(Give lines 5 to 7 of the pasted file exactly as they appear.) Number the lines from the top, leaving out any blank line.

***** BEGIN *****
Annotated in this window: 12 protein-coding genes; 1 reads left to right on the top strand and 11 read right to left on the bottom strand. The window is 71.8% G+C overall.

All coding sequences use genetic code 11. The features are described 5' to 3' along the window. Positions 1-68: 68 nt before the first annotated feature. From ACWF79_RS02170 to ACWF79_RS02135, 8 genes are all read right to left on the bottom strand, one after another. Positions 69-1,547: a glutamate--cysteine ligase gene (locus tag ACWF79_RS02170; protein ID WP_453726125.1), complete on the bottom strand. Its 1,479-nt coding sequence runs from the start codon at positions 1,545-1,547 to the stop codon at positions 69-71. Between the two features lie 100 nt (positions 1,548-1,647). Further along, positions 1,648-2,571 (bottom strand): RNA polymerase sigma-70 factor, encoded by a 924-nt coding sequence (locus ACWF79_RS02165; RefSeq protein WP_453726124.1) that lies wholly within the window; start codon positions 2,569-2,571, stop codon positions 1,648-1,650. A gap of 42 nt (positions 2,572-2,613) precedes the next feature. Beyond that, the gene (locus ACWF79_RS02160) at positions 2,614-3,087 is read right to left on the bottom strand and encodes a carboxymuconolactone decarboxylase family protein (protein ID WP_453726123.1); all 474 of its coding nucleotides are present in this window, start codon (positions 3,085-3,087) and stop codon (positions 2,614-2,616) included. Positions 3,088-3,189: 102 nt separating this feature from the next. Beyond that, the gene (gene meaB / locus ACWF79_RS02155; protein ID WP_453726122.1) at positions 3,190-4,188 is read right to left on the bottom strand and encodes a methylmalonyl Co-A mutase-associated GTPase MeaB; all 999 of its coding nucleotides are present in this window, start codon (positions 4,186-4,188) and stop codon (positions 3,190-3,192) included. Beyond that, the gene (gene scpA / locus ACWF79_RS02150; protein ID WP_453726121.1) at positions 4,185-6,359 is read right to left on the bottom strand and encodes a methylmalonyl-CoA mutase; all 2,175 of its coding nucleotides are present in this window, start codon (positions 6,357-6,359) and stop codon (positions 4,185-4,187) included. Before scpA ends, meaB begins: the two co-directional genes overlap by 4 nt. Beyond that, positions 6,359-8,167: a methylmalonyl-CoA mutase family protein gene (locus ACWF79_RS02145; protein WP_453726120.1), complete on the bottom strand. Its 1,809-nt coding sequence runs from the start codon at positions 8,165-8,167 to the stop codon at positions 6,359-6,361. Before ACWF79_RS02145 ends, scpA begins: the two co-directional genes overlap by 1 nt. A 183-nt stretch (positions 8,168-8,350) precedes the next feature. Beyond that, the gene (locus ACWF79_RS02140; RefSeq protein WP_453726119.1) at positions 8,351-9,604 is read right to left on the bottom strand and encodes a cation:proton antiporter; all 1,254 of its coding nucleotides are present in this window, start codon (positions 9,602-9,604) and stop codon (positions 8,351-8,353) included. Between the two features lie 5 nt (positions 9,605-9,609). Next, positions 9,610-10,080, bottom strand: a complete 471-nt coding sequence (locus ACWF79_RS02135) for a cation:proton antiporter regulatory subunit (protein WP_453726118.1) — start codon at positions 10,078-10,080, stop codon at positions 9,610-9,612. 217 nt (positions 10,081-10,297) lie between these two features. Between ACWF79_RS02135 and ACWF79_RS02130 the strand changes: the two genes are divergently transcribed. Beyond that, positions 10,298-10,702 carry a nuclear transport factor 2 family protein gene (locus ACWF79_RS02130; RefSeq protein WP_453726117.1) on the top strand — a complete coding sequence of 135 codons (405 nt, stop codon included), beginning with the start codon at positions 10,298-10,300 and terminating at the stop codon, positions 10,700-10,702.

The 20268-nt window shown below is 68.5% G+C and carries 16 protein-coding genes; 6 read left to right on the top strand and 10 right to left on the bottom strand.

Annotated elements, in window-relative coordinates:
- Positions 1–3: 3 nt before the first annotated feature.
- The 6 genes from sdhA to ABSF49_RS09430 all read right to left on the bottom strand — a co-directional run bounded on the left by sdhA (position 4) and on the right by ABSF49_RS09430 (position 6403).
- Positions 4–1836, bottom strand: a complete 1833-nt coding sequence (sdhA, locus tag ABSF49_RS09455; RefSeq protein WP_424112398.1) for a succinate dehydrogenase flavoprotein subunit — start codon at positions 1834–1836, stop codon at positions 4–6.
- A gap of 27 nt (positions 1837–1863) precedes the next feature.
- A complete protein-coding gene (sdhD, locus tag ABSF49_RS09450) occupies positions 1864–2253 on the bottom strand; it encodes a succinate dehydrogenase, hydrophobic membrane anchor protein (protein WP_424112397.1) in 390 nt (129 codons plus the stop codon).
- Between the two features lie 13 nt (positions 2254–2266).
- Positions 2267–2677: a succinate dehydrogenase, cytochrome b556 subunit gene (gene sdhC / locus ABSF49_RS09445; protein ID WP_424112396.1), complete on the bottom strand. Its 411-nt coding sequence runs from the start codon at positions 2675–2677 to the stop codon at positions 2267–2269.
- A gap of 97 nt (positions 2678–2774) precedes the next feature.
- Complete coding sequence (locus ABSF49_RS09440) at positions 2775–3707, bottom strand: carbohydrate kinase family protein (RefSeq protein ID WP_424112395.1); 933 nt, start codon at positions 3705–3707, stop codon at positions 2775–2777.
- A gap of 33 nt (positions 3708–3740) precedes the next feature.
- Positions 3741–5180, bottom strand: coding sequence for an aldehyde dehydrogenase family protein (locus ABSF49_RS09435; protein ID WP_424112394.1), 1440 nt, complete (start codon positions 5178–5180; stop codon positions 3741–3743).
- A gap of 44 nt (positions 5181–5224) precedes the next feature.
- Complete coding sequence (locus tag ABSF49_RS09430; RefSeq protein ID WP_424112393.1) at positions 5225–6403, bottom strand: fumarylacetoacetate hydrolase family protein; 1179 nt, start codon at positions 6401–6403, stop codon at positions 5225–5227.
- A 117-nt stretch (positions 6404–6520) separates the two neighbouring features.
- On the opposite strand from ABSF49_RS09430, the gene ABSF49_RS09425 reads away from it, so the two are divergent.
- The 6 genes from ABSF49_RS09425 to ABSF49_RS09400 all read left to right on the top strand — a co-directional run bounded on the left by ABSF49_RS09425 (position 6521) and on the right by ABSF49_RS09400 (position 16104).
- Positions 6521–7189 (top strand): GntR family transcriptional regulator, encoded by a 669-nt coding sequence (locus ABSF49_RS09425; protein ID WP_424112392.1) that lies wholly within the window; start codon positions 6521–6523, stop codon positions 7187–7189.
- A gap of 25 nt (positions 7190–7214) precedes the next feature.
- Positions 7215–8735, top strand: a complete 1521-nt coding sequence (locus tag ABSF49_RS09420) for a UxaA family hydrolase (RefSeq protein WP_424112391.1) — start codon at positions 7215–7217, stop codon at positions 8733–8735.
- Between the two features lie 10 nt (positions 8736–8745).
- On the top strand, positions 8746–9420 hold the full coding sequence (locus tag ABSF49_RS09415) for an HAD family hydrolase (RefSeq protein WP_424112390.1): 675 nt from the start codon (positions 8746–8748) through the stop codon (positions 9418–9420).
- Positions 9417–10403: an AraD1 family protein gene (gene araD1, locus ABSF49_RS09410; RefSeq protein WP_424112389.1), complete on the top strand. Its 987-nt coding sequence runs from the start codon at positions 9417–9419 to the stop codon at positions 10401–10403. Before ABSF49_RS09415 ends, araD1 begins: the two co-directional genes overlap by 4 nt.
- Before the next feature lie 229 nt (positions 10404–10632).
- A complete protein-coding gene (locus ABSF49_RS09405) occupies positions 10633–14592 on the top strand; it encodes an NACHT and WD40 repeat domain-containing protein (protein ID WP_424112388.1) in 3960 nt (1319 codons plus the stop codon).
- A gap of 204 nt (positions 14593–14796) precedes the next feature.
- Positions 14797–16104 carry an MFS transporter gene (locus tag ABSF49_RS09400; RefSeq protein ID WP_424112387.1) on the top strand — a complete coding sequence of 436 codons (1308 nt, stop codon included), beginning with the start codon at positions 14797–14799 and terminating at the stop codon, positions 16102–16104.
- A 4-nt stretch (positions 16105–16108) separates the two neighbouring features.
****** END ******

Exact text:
- Positions 1–3: 3 nt before the first annotated feature.
- The 6 genes from sdhA to ABSF49_RS09430 all read right to left on the bottom strand — a co-directional run bounded on the left by sdhA (position 4) and on the right by ABSF49_RS09430 (position 6403).
- Positions 4–1836, bottom strand: a complete 1833-nt coding sequence (sdhA, locus tag ABSF49_RS09455; RefSeq protein WP_424112398.1) for a succinate dehydrogenase flavoprotein subunit — start codon at positions 1834–1836, stop codon at positions 4–6.